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Article Type: Blog

5 Tips for Traveling While You’re Pregnant

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If you plan to travel while you’re pregnant, it’s normal to feel nervous about it. Even if you’re about to take a fun family trip, as a mom-to-be you may be anxious about leaving the comforts of home and having quick access to your go-to obstetrician (OB). 

Take These Tips on Your Travels

You can turn those twinges of anxiety into empowering thoughts. Along with your bags, pack these tips from our expert, J. Anthony Reed, MD. 

1. Travel Before You Get to 36 Weeks

Whether you travel by airplane or car, it’s best to finish traveling by 36 weeks for a single-baby pregnancy or 32 weeks for a twin pregnancy. That’s because 37 weeks is considered full term. Women often have more discomfort and a higher risk of going into labor at this stage in the third trimester.

Dr. Reed also advises, “Check your airline’s policy for travel while pregnant. Some may need you to bring a medical certificate and others may have added restrictions. Get to the airport even earlier than usual for your departure and return flights.”

2. Give Yourself a Break – Lots of Them

For many reasons, it’s important for moms-to-be to take breaks during travel. Dr. Reed recommends, “Get up to stretch. It can help increase blood flow and prevent stiff muscles and joints. It can even lower the risk of blood clots, since pregnant women are at a higher risk for those. Take breaks to rest, stretch and walk around at least every two hours, no matter how you’re traveling. 

“Even if you’re on a plane,” he adds, “it’s very important to get up and walk around. Just make sure you’re prepared for turbulence when you do get up.”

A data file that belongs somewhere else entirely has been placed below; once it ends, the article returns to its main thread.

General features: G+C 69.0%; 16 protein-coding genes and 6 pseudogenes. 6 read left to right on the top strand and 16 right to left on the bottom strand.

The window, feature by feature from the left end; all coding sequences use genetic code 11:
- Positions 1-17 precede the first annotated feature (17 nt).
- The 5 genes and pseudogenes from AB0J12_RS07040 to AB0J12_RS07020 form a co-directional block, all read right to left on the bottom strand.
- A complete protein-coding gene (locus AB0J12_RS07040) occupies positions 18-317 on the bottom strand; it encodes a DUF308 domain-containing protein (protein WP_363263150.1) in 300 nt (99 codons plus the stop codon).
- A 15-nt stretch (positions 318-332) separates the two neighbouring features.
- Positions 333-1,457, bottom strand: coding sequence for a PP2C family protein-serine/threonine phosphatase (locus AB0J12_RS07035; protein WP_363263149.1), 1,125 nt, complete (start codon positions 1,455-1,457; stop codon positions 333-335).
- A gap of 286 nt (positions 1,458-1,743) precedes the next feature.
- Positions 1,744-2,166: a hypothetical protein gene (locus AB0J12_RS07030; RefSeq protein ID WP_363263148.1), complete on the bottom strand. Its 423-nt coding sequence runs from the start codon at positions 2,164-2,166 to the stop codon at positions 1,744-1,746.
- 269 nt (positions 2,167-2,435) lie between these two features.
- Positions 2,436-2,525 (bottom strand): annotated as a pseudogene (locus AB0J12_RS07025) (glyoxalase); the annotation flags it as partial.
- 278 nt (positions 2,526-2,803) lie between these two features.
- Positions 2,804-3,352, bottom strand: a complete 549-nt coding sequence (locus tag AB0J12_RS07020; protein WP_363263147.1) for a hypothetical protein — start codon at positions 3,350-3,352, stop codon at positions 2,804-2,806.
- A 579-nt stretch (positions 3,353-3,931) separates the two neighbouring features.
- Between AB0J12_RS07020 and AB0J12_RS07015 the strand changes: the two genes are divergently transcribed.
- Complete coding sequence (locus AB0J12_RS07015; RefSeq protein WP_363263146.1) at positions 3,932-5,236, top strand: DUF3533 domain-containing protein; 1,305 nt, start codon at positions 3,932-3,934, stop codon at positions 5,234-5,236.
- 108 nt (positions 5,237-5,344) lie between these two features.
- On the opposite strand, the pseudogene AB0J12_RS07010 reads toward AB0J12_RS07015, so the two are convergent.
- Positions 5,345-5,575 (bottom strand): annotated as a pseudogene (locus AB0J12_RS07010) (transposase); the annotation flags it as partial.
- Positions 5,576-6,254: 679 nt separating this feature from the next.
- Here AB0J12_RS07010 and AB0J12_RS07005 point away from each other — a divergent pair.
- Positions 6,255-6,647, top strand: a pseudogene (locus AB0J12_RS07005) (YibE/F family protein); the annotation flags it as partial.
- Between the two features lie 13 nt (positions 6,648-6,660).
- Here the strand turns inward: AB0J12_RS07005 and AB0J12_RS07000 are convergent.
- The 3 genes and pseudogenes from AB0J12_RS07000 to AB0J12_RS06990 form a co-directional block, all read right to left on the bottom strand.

3. Make Your Safety and Comfort a Priority

If you travel by car, it’s important to place the seatbelt in the safest position. “Put the buckle low below your belly and on your hip bones. The shoulder strap should be off to the side of your belly (not across the center),” Dr. Reed explains. 

Eating healthy foods and staying hydrated are also important while you’re away from your normal routines. 

Dr. Reed advises, “Always have water and healthy snacks with you. Keep food safety in mind, especially if you’re not cooking your own meals while traveling. Also, try to avoid gas-producing foods, especially when you’re on a plane. These can make you feel more uncomfortable because of increased pressure while flying.”

The Centers for Disease Control and Prevention (CDC)offers more health and safety tips for pregnant women. They discuss vaccines if you’re going overseas and also how to prevent infectious disease. The CDC offers added food and water safety tips that are important to know based on where you’re going.

4. Keep Your OB in the Loop

Every woman and pregnancy is unique. And her travel advice may be, too. 

“If a pregnant woman has a health condition that would put her at high risk to travel, her OB might have specific counsel to limit travel,” advises Dr. Reed. 

Women with certain conditions are advised not to travel away from home. These include:

  • Preeclampsia (a complication that involves high blood pressure)
  • Premature ruptured membranes
  • History of pre-term labor 

5. Put Your Emergency Plan in Place

A plan can bring peace of mind. If you’re traveling while pregnant, have an emergency plan just in case there’s an unexpected change in your health when you’re miles from home. 

With that in mind, Dr. Reed says, “Even before you leave, make sure your health insurance is valid at different hospitals or in other states. Also, know whether your plan will cover a newborn, should you deliver the baby while you’re away. It’s always a good idea to travel with a copy of your OB chart in case of an emergency. Ask your OB office for your chart many weeks before you leave home.” 

Dr. Reed explains that it’s critical to know which symptoms could mean something serious so you can go to the nearest emergency room to be checked. These symptoms include: 

  • Contractions 
  • Severe vomiting or diarrhea 
  • Symptoms of a blood clot (painful and swollen legs) 
  • Symptoms of preeclampsia (problems with vision, severe swelling, high blood pressure) 
  • Vaginal bleeding 
  • Water rupture 

Ready for the Road? Enjoy!

For most women, traveling while pregnant is safe. Still, it’s smart to keep your OB up-to-date with your travel plans. That’s putting your well-being and your baby’s health first. Then you can set off feeling ready for new adventures before you have the biggest adventure of all — your new baby. 

To find an OB/GYN near you, call our Women’s Health Navigator at Call407-720-5191 or visit our website

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